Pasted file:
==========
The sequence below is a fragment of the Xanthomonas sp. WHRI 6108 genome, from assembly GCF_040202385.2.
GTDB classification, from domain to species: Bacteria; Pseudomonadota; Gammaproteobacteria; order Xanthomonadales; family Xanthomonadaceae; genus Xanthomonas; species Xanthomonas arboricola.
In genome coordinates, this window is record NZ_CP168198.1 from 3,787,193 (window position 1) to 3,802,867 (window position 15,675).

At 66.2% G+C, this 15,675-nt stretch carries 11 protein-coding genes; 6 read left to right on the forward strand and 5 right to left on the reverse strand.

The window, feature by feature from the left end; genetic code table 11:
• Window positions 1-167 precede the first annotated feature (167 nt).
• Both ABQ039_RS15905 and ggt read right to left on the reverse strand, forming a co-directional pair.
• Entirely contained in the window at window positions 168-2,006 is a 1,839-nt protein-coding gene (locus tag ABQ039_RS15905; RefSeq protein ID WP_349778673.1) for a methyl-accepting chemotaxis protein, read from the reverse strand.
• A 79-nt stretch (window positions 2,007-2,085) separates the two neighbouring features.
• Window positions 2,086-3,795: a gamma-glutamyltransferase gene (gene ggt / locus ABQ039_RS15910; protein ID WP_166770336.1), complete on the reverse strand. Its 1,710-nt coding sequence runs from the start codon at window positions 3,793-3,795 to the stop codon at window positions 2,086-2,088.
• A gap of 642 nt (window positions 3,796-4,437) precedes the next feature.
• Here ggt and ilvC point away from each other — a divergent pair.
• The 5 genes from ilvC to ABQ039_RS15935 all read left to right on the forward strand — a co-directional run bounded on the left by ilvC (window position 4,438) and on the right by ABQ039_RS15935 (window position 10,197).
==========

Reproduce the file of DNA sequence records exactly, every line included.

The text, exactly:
The sequence below is a fragment of the Xanthomonas sp. WHRI 6108 genome, from assembly GCF_040202385.2.
GTDB classification, from domain to species: Bacteria; Pseudomonadota; Gammaproteobacteria; order Xanthomonadales; family Xanthomonadaceae; genus Xanthomonas; species Xanthomonas arboricola.
In genome coordinates, this window is record NZ_CP168198.1 from 3,787,193 (window position 1) to 3,802,867 (window position 15,675).

At 66.2% G+C, this 15,675-nt stretch carries 11 protein-coding genes; 6 read left to right on the forward strand and 5 right to left on the reverse strand.

The window, feature by feature from the left end; genetic code table 11:
• Window positions 1-167 precede the first annotated feature (167 nt).
• Both ABQ039_RS15905 and ggt read right to left on the reverse strand, forming a co-directional pair.
• Entirely contained in the window at window positions 168-2,006 is a 1,839-nt protein-coding gene (locus tag ABQ039_RS15905; RefSeq protein ID WP_349778673.1) for a methyl-accepting chemotaxis protein, read from the reverse strand.
• A 79-nt stretch (window positions 2,007-2,085) separates the two neighbouring features.
• Window positions 2,086-3,795: a gamma-glutamyltransferase gene (gene ggt / locus ABQ039_RS15910; protein ID WP_166770336.1), complete on the reverse strand. Its 1,710-nt coding sequence runs from the start codon at window positions 3,793-3,795 to the stop codon at window positions 2,086-2,088.
• A gap of 642 nt (window positions 3,796-4,437) precedes the next feature.
• Here ggt and ilvC point away from each other — a divergent pair.
• The 5 genes from ilvC to ABQ039_RS15935 all read left to right on the forward strand — a co-directional run bounded on the left by ilvC (window position 4,438) and on the right by ABQ039_RS15935 (window position 10,197).